Compact Disc-Interactive, known more commonly as CD-i, is a multimedia format for optical discs developed by Philips and first used in devices in 1990. It was designed to combine CD audio and CD-ROM technologies to allow extremely versatile content on a compact disc including music, video, pictures, text, karaoke, and interactive software like video games.
Philips produced their own CD-i home consoles and also licensed the technology to over a dozen companies. The format was ready by 1988, started seeing public applications by 1990, but home players reach the market until 1991. The Although the format was designed with entertainment, educational, and training applications in mind, CD-i never took off in any of those areas, and CD-i really only became known for its video games. Even then, it didn't do very well with only around 200 titles. By 1994, the format was struggling and Philips tried to rekindle interest by opening the format and no longer requiring licensing, but it didn't help, and, by 1998, Philips discontinued the format.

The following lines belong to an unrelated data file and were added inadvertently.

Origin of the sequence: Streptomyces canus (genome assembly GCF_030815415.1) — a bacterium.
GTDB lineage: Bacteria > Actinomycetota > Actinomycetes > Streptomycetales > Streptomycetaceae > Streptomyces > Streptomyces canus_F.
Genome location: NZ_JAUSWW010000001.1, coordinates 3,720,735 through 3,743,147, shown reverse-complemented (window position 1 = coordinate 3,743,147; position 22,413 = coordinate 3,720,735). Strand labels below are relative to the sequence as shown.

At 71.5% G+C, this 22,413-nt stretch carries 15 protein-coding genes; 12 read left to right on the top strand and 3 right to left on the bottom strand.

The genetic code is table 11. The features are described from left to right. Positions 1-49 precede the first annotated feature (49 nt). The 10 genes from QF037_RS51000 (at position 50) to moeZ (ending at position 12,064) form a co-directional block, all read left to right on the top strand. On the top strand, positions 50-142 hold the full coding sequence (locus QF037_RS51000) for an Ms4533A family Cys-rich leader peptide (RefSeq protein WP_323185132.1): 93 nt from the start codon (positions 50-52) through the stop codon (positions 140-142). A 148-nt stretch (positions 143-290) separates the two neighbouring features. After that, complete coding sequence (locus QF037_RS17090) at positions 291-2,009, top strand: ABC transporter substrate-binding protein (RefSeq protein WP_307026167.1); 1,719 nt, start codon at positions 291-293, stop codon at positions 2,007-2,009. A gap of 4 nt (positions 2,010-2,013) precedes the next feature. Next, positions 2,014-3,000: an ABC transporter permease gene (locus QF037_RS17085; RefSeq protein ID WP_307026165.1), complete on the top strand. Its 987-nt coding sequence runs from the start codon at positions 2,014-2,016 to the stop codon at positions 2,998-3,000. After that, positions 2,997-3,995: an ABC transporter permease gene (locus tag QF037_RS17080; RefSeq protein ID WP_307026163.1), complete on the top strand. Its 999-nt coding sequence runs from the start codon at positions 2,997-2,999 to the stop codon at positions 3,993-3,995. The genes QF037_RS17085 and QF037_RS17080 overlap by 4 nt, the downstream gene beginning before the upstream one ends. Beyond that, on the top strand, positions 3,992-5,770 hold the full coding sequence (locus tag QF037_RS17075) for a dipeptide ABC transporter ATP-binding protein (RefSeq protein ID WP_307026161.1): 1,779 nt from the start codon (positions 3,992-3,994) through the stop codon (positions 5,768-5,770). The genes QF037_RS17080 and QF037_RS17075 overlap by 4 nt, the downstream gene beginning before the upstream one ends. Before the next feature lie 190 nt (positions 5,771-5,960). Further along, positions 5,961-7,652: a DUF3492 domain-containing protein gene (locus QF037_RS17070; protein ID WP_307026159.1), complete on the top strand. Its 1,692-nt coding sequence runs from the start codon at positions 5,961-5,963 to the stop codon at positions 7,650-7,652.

During the 1990s, I only knew of one person who owned a CD-i player. A neighbor of mine with rich parents had bought him and his brother one (probably a CDI 910).
There were many different CD-i capable consoles made by companies like Philips, Magnavox, GoldStar, LG Electronics, Sony, and several others. Some companies released models only in specific nations. Probably the most popular console, at least in the USA, was the CDI 910, which is a special version of the CDI 205 released only in America.